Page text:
My Twitter coverage of an “event” was more a personal log of my walk from the South End to downtown this afternoon after class, and while I didn’t capture anything extremely interesting going on today I still got some nice views of the city on a chilly Groundhog Day.
My trip started on Massachusetts Avenue, looking downtown toward where I was headed:
And further down the Southwest Corridor park:
I’m not sure if this news helicopter was catching anything breaking, or just the daily traffic, but it was hovering above the South End for most of my walk near there:
It’s been a mild winter, but I hope the groundhog was wrong and we don’t get six more weeks… Summer can come as soon as it likes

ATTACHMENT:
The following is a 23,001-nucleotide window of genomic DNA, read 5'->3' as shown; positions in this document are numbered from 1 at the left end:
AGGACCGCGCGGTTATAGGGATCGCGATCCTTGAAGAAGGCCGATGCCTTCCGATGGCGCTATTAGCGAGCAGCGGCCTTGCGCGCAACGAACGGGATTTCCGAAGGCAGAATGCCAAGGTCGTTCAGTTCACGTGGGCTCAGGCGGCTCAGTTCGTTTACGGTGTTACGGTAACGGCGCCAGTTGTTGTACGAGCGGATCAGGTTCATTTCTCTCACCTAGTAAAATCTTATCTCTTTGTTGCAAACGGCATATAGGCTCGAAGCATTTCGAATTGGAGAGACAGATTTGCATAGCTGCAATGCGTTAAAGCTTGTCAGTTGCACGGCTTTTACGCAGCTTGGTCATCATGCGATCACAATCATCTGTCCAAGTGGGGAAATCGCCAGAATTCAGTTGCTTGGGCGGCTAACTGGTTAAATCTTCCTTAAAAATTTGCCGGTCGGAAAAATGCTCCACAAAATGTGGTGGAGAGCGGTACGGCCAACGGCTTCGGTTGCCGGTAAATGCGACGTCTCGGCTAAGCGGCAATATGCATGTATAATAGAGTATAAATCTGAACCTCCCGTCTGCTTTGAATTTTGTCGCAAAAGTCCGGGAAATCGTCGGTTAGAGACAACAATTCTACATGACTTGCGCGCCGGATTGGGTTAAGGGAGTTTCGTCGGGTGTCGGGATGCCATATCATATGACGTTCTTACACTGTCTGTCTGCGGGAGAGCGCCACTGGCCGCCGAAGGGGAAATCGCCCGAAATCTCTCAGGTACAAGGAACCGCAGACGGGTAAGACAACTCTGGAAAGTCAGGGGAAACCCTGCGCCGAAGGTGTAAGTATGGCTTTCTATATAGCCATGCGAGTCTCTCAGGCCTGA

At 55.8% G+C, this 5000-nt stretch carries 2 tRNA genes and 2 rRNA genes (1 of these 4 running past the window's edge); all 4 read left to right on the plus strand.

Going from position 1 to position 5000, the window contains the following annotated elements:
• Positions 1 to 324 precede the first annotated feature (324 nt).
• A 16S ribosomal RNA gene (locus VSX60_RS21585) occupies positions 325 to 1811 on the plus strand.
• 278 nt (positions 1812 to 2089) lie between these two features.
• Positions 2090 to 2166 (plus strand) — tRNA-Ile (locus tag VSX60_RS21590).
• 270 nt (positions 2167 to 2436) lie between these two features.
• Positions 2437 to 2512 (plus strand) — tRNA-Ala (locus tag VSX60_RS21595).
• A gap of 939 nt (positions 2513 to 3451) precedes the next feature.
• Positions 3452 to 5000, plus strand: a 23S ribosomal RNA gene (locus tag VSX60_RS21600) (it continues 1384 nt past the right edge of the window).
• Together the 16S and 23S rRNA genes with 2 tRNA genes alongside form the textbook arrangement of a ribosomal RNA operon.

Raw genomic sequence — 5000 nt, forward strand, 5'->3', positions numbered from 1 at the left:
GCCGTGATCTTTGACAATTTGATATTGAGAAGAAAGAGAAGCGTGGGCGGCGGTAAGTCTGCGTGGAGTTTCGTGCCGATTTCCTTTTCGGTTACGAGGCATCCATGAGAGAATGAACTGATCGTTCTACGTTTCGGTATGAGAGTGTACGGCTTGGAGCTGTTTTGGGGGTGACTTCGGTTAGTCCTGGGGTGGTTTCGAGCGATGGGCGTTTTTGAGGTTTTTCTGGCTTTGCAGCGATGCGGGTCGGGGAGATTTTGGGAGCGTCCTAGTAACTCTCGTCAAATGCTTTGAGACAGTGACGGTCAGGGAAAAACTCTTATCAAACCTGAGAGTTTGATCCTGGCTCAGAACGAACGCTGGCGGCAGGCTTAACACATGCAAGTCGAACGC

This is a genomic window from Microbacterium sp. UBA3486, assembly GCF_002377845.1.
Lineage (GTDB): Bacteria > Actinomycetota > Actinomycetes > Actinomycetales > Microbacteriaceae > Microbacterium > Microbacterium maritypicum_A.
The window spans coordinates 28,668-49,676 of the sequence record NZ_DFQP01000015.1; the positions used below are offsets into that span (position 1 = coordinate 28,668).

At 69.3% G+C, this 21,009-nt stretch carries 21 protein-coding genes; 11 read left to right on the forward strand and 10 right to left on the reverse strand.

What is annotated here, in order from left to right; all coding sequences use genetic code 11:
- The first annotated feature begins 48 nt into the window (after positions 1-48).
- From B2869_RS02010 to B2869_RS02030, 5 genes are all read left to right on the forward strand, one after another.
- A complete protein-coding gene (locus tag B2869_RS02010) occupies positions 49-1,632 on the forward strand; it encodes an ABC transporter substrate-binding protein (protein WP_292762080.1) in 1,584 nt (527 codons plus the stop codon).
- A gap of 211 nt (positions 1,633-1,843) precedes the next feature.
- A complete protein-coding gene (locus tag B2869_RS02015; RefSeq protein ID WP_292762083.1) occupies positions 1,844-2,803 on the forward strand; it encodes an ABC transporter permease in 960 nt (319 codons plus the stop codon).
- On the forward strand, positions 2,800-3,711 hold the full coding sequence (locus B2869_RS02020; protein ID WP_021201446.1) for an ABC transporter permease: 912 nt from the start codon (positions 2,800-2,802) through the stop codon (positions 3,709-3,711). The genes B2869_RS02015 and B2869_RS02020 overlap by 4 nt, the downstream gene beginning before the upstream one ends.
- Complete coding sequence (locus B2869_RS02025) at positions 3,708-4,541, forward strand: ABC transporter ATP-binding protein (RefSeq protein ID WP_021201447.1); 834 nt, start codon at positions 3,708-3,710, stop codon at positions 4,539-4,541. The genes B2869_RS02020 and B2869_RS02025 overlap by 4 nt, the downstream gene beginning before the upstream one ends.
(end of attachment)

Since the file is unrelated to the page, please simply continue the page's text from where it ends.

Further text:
I ended up missing out on covering anything specific, but live tweeting this walk still gives a decent overview of the look of the city this afternoon and I would have been able to share any relevant happenings if something was going on. Minus the excessive Patriots pride on display (I’m not a New England sports fan…) photographing and filming mostly normal aspects of Boston was an interesting use of Twitter that I wouldn’t normally think of. As far as Twitter coverage in journalism in general, I see it as a pretty useful tool for on-the-spot reporting and reactions with positives that go about as far as Twitter users can take it. One downside is that not everyone on the platform is necessarily capable or kind, and information can be skewed in the heat of an event, but with a little care it’s a pretty good reporting and communication tool.